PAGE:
The American Board of Anesthesiology is pleased to present the following educational videos for our candidates and diplomates.
This presentation from The American Board of Anesthesiology familiarizes you to the ABA’s Maintenance of Certification in Anesthesiology (MOCA) program as well as specific program requirements by year of certification. The tutorial can easily be accessed by PC, Mac or mobile device.
This video will familiarize you with the Part 2 Examination process and is meant to assure you that the Board is committed to assessing your abilities as a safe and competent anesthesiologist in an unbiased manner. The Board recognizes the importance of this step in your career and wants to address concerns you may have about taking the Part 2 Examination.
The video can easily be accessed by PC, Mac or mobile device. You can click on any of the links below to view a specific chapter of the video.
The following testimonials are from actual, successful candidates of the Part 2 Examination.
"I originally assumed the exam was strictly about knowledge - that is not the case. It is as much about presentation and communication as it is about factual information. That is why you must polish your presentation skills."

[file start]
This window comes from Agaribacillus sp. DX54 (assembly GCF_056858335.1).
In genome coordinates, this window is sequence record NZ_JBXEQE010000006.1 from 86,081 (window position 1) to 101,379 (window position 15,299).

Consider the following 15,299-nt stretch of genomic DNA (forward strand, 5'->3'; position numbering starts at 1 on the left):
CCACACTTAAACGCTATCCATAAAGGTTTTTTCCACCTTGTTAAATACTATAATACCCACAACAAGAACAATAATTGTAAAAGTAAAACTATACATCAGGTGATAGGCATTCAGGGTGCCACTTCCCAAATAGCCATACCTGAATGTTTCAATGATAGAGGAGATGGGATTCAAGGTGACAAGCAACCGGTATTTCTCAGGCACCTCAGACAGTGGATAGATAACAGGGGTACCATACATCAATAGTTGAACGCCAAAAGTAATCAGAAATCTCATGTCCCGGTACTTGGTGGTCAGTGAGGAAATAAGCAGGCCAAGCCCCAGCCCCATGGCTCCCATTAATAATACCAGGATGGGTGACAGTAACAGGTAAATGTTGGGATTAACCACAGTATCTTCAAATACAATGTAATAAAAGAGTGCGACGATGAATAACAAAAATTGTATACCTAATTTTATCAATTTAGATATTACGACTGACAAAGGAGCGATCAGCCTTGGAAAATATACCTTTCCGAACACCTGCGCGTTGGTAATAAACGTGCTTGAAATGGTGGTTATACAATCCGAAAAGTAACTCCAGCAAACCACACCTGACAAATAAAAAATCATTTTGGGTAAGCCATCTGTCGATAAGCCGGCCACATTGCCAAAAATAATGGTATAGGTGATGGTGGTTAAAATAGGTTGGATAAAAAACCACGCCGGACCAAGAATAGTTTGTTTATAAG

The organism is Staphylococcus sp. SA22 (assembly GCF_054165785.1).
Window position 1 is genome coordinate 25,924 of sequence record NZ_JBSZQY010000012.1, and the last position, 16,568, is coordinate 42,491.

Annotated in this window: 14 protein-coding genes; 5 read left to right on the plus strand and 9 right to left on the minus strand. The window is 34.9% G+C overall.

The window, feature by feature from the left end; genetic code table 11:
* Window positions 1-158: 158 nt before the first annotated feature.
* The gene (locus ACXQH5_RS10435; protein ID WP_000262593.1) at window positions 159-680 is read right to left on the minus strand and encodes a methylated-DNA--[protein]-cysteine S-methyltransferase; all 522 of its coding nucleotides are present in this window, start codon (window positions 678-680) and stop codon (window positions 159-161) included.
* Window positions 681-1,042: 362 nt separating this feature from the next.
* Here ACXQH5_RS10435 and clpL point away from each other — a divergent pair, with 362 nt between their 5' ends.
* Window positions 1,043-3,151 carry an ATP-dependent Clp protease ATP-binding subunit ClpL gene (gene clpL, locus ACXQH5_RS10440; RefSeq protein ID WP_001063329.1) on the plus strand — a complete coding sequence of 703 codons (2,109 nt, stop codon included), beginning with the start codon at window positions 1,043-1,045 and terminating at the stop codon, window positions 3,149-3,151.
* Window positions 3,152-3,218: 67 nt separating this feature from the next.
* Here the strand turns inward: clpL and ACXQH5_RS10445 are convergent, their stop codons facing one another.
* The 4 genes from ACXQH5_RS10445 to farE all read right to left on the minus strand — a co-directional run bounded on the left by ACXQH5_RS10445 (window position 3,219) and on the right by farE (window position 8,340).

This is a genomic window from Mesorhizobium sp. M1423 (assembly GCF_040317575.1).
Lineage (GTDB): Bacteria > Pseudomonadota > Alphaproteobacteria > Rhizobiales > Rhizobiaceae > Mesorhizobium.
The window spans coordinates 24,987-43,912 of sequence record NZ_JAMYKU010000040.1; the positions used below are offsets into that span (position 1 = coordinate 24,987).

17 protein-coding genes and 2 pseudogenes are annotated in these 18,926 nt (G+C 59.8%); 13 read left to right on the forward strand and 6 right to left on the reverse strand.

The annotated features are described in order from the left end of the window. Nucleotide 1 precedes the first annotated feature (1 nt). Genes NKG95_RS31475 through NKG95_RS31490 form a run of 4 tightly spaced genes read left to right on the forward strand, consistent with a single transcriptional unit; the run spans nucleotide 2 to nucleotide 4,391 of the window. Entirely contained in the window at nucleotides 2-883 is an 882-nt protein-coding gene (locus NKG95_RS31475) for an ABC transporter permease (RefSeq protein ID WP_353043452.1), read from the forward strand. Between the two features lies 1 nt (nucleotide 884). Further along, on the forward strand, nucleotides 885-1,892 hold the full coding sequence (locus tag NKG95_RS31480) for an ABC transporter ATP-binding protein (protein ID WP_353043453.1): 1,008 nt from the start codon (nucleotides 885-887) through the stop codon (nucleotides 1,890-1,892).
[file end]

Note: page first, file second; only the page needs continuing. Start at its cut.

"Do simulated practice sessions with board certified anesthesiologists who are familiar with the structure of the exam. Take feedback and continue practicing."
"Speak clearly and get to the point, be organized and give the most important information or options first, then go to details. Be calm and professional."
"For every anesthetic you administer, articulate to yourself WHY you do everything you do (including intuitive, routine, and simple things). Every drug, every monitor, every dial, every pre-op question - force yourself to answer WHY."
"I knew that the set up of the test was a unique experience that made a lot of my colleagues extremely stressed and nervous. I knew that I had to stay calm and focus on the objective. I found the test to be very fair, and my examiners pleasant and respectful. Some of my colleagues thought the examiners were "out to get you", but I found this to be very untrue."